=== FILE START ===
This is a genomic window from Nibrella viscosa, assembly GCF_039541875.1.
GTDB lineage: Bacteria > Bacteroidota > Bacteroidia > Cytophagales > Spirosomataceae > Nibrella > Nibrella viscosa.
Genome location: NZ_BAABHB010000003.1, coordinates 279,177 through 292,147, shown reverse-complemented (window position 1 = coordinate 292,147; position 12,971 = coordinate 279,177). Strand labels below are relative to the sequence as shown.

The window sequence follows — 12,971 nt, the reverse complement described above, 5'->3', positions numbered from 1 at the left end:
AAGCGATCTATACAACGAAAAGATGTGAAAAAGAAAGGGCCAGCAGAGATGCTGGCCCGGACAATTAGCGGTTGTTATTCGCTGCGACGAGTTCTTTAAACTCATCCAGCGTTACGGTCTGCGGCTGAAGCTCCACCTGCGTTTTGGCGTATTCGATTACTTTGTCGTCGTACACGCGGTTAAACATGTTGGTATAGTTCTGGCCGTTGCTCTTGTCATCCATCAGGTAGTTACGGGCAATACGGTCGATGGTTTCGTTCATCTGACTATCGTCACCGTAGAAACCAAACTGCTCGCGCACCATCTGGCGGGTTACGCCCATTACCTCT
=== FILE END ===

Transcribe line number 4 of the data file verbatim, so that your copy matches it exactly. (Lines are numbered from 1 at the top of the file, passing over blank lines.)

The window sequence follows — 12,971 nt, the reverse complement described above, 5'->3', positions numbered from 1 at the left end: